HITECH Act, Psychotherapy Notes and Test Results

I am sure some of you remember that the HITECH portion of the stimulus bill (ARRA) included attempts to strengthen the protection of psychotherapy notes in the new Electronic Medical Records (EMRs). In fact, the Secretary of HHS was instructed by Congress to study whether the protections for psychotherapy notes granted by HIPAA should be extended to psychological testing.

HHS is finally gearing up to begin this study and the Substance Abuse Mental Health Services Administration (SAMHSA) has been tasked with organizing and conducting the study.

September 7, 2010
 
 The Substance Abuse Mental Health Services Administration (SAMHSA) is conducting a Confidentiality and Privacy Issues Related to Psychological Testing Data study, in close cooperation with the Office for Civil Rights (OCR) pursuant to section 13424 of the Health Information Technology for Economic and Clinical Health (HITECH) Act, a component of the American Recovery and Reinvestment Act (ARRA) (P.L. 111-5). This study is addressing whether the HIPAA Privacy Rule’s special protections relating to the use and disclosure of psychotherapy notes should also be applied to “test data that is related to direct responses, scores, items, forms, protocols, manuals or other materials that are part of a mental health evaluation.”
 
As part of this study, SAMHSA is hosting public meetings to bring together professionals in the areas of mental health and privacy protection to discuss current practices and the policy implications surrounding this very important issue. The next regional public meeting will be held at the U.S. Department of Health and Human Services Region 5 office in Chicago, Illinois, on October 7, 2010. The details of this meeting, as well as the project staff contact information, are contained in the embedded brochure…. 

 

Some of the issues that will be addressed are included on page two of the brochure.

  • What  activities  and  information  are  considered  the  “test  data”  that  is  part  of  a  mental health evaluation?  What are the relevant distinctions among test materials, raw data, and reports  or  assessments  with  respect  to  the  level  of  protection  currently  afforded  and/or otherwise necessary?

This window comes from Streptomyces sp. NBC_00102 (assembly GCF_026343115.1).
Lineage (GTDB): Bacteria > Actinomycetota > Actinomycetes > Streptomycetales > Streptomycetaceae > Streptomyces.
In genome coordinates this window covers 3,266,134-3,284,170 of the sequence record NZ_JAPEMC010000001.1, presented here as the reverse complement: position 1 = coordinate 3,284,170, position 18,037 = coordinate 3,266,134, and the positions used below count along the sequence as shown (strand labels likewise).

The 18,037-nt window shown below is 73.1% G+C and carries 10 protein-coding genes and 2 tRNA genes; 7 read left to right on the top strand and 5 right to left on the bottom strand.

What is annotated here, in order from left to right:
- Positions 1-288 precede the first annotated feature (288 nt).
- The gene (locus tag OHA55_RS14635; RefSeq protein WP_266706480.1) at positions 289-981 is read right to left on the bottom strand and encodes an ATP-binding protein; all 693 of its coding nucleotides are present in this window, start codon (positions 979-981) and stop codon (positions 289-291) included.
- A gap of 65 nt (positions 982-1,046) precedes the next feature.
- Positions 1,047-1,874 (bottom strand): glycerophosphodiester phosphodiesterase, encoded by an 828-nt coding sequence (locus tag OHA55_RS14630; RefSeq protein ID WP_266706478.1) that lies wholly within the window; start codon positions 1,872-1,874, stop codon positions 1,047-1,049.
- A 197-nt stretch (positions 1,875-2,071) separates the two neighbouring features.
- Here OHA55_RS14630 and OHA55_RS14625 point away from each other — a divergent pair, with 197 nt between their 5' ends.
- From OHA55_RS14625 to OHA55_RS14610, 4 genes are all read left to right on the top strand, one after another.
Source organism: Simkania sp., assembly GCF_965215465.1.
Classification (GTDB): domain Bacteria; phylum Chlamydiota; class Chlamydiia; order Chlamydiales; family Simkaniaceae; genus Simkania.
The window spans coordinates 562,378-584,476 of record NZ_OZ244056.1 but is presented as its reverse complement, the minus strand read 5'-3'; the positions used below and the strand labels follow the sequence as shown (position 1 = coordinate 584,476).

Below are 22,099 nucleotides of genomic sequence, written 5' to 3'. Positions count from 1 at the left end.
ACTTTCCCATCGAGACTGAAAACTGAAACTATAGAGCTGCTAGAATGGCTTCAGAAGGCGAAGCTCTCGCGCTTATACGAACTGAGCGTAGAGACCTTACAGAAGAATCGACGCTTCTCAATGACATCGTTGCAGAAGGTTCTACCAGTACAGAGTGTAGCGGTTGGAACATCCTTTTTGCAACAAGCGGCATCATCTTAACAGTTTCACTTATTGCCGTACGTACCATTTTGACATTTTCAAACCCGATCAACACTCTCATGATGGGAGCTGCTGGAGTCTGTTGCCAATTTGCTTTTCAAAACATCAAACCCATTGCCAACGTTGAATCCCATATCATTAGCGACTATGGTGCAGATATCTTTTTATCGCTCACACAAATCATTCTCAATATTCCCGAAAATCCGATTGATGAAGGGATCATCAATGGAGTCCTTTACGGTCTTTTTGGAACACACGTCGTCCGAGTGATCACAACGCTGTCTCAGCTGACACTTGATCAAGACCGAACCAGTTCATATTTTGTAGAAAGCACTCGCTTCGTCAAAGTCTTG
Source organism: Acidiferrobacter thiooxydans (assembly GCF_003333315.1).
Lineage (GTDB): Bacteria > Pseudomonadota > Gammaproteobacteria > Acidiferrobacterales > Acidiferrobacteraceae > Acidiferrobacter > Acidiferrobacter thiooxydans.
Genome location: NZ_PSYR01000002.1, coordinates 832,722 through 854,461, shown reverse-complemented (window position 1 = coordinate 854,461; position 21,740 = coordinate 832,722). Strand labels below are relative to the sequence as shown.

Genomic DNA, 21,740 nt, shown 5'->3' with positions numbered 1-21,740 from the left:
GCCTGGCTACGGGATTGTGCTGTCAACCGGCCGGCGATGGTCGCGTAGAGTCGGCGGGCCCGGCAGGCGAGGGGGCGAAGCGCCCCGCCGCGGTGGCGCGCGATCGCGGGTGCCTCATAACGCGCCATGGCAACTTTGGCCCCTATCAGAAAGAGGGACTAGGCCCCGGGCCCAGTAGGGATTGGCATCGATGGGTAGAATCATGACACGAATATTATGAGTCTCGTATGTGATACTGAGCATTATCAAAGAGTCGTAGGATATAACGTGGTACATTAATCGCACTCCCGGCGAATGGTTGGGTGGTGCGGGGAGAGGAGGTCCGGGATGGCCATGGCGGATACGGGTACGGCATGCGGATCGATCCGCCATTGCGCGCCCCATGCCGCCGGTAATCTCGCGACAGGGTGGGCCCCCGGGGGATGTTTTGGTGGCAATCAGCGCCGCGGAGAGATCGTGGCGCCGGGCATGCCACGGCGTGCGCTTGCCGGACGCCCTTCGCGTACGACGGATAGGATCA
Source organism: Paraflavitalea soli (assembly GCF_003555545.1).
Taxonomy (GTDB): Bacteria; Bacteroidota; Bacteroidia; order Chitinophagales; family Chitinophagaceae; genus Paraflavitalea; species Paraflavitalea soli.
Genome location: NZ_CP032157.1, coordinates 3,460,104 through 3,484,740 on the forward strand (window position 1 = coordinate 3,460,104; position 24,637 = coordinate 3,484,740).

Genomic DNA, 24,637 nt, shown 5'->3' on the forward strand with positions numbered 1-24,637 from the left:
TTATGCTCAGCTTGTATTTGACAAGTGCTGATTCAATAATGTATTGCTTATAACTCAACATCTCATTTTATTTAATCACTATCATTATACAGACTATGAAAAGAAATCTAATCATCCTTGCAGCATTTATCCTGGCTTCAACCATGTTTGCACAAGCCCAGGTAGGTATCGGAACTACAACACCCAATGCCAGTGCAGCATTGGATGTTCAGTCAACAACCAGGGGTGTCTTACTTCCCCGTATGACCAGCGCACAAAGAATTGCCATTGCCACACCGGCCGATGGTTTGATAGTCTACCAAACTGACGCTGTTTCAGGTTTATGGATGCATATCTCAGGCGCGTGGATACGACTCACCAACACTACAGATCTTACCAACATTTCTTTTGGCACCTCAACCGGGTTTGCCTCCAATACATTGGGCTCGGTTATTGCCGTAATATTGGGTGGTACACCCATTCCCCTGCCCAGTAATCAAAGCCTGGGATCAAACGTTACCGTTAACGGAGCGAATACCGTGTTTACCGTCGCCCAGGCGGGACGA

• Are  there  circumstances  under  which  test  data  should  be  disclosed  to  third  parties?  Should  the  individual’s  authorization  be  required  prior  to  such  a  disclosure?  To  whom should test data be released?
  • How  would  affording  mental  health  test  data  a  higher  level  of  protection  affect  the workflow  in  medical,  behavioral  health,  or  psychological  practices?  Are  there  any additional  implications  with  respect  to  clinical  integration  efforts  and  the  increasing
    availability of mental health services in general health care settings?

Another regional meeting is planned for Los Angeles in November or December. SAMHSA does not indicate whether others will be held. This is certainly an important opportunity to have your voice heard if you are a practitioner whose primary work is psychological testing, if you are a consumer of services who might want or not want raw test data to be shared among treating professionals without your specific authorization, or if you are a potential recipient of such data.

Is the protection of psychotherapy notes and psychological test data an issue for your practice or organization? What guidelines do you currently follow in determining how such data are released? How would new rules affect you?

Please share your comments below.

Leave a Reply

Your email address will not be published.

You may use these HTML tags and attributes:

<a href="" title=""> <abbr title=""> <acronym title=""> <b> <blockquote cite=""> <cite> <code> <del datetime=""> <em> <i> <q cite=""> <s> <strike> <strong>

This site uses Akismet to reduce spam. Learn how your comment data is processed.